One of my greatest fears...

I just listened to a webinar where a brave mama shared her story of battling breast cancer. Except she was 5 months pregnant when she was diagnosed. I mentioned the other day on facebook how one of my greatest fears is falling while holding my toddler (which happened) but that is a mini-fear compared to being told I have cancer while pregnant (I'm 6 months along now) and having to make a hard decision that affects two lives. Listening to this mom's story made me feel better (it worked out!) but I was crying within minutes. She had to wait until the last minute to start chemo and her baby was delivered by c-section 8 weeks early. She started chemo one week after her son was born (so for his first 4 weeks of life he was in NICU while mom was going to the treatment centre for chemo and then spending the rest of time with him).

Some of her costs included:

  • Hiring a live-in nanny for childcare and caregiving (in case she needed assistance)
  • Prescriptions -those not covered by MSP (ie. anti-nausea, special mouthwash, etc. if not covered by a group/private health plan or for the co-insurance). One of her injections (4x per week for 8 weeks) cost $300 per shot.
  • Wigs ($900 each)

She fortunately had Critical Illness Insurance and received a lump sum of money that lifted a huge burden off her shoulders. Not needing to worry about the immediate financial future (how to keep paying the mortgage, paying for the things above, losing her income while off work and waiting to satisfy the long-term disability requirement) was a huge burden lifted off her shoulders.

This is one of those stories that really drives home why I'm so passionate about Critical Illness Insurance [Globe and Mail article] and why I have three policies (different features) for myself and why I made sure there was coverage on the rest of my family as well.

As a Financial Planner, I look at the overall financial situations of clients and point out holes (spending too much on credit card interest; overcommitment to monthly financial commitments; lack of wills; exposure to risk in case of death, disability or illness). $1/day will get a healthy non-smoker in their 30s approximately $30,000 of Critical Illness Insurance coverage. Ask me for details for your situation so you at least have made a decision knowing your options.

Why I chose to get insurance for my baby

Why I chose to insure my baby

When I first started in the insurance industry I shared the same view as my mentor: life insurance isn’t necessary on a child as there isn’t the same financial loss as when an adult breadwinner passes away. While this is true in one sense, I now disagree - even if you don’t rely on someone for an income, the impact of their premature death can have significant financial consequences. But I don't have insurance for that reason (that as a parent, you can't even think about) - I'm thinking about the future.

When my son was born, I registered him online: applying for his SIN, birth certificate and MSP (basic health insurance) as well as registering him for the work health and dental benefits plan. When he was 30 days old I completed the applications for his Life Insurance and Critical Illness (CI) Insurance. There are different reasons why parents choose to insure their child and both made sense to me:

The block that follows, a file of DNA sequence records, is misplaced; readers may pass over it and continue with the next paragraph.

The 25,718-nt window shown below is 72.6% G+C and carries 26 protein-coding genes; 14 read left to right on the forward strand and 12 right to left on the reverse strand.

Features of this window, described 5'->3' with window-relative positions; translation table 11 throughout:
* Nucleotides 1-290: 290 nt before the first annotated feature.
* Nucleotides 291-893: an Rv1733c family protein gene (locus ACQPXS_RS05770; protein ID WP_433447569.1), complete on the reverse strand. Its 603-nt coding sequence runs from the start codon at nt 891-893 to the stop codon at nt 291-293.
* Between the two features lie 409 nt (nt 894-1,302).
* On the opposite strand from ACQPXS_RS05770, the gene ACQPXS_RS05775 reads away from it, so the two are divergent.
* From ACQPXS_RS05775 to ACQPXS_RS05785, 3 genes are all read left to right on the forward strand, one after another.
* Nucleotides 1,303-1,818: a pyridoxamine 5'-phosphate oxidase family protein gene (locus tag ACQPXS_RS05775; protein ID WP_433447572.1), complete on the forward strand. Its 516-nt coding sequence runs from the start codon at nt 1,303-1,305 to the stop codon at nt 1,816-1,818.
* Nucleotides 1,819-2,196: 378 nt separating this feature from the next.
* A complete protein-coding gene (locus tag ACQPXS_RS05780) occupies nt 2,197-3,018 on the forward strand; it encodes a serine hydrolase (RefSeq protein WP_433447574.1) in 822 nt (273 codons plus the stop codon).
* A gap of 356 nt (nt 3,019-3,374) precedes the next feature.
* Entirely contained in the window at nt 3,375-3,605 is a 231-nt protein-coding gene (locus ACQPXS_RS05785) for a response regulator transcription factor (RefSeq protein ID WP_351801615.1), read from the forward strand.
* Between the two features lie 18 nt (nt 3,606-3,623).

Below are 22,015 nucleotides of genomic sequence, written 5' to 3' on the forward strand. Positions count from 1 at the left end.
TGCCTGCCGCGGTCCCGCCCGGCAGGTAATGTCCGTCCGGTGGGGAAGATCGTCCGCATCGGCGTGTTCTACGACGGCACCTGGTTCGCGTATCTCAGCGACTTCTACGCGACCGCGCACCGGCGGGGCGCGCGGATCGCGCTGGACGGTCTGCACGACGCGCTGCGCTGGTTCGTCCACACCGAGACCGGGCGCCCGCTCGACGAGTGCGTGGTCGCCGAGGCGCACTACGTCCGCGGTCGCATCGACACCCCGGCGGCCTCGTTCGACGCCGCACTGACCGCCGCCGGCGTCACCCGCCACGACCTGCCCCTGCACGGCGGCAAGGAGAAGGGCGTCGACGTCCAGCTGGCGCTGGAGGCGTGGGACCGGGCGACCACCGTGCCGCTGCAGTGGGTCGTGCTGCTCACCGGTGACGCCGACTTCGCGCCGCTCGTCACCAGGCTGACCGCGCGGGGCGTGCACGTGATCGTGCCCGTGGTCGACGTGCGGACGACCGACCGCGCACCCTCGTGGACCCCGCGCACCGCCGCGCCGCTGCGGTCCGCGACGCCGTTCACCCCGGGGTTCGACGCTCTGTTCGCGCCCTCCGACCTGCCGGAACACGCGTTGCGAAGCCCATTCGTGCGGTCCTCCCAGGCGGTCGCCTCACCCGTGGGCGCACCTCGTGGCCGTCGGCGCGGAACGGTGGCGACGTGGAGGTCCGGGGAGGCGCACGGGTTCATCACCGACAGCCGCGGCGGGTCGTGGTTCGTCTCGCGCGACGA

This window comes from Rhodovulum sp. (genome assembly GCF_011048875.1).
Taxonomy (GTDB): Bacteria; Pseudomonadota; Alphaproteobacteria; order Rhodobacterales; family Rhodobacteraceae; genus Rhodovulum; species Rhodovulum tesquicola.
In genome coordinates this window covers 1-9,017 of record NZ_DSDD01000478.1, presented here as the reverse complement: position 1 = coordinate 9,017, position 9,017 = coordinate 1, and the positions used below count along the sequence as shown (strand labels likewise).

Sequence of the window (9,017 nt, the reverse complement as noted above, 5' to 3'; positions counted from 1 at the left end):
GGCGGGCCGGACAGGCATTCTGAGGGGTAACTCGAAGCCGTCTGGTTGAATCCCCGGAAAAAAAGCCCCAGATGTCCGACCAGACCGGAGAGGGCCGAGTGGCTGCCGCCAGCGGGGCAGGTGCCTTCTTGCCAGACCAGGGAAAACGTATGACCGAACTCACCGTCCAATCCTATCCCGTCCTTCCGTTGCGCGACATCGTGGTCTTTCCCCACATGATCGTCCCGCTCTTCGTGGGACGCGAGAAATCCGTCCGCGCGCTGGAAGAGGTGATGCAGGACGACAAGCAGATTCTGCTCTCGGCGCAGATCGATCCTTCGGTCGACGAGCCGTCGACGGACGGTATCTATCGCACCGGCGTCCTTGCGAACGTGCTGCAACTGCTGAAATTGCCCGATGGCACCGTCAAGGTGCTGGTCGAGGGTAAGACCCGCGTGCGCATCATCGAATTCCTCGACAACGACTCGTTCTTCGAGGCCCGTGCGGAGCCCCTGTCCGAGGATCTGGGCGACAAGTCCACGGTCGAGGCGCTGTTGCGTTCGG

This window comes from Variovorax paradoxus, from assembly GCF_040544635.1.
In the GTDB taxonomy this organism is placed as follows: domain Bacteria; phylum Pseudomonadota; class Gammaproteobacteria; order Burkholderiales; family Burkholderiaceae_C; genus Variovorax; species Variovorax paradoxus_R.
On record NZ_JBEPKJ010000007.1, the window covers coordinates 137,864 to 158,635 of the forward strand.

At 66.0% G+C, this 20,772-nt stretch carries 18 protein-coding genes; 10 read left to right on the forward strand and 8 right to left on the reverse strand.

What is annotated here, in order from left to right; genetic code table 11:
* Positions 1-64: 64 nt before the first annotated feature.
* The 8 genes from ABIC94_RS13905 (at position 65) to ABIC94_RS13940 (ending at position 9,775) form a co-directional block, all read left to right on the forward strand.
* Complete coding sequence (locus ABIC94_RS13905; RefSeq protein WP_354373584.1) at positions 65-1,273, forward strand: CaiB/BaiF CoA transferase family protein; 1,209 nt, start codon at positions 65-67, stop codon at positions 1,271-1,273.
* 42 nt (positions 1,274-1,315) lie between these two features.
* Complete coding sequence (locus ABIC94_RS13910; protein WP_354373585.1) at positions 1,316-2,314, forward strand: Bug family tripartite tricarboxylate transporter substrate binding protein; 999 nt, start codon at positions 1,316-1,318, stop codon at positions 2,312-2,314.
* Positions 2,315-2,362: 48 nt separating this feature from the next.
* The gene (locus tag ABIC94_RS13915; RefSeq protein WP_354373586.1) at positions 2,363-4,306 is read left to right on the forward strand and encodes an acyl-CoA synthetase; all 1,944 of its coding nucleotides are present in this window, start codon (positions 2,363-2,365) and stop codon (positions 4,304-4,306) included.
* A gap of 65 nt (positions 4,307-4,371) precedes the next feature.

1. If my child got sick or passed away before me, there will very likely be a financial impact

2. By getting coverage now, no matter what my child’s health in the future, he will at least have some basic life and CI insurance.

We’ve all read the stories about families who have kids at BC Children’s Hospital and the subsequent fundraisers, charity events and donation collections. Unfortunately, in many cases, the money that comes in from generous family, friends and strangers doesn’t cover the full cost of parents taking time off work, traveling to/from the mainland, staying in a hotel or renting an apartment, childcare for other children, modifying their home after the hospital stay, comfort items (like a special chair, toys, a trip) for the child, etc. If anything ever happened to my son (and no one likes thinking about this), I would do whatever necessary to help him get better. And going to work would be at the bottom of the priority list. Receiving cash after a Critical Illness diagnosis could be a gamechanger. In the terribly unlikely event of me outliving my son, again, taking the time I need away from an office is important. So is donating money to a charity on his behalf or setting up a scholarship, as examples.

The nicer way to think about children’s insurance is the ability to have it in place for the future.

Children's insurance policies can be fully paid for in 20 years, leaving them health and life insurance that NO ONE PAYS FOR for the rest of their life. Do I think there's a pretty good chance that over the next 90 years or so, my son may suffer a critical illness? Unfortunately, statistics aren't in his favour. Do I think there's a chance he will die one day? Sadly, yes, it's still 100% (unless someone figures out how to make us immortal).

No parent wants to think about this but those that plan for their children's future are giving them a great foundation.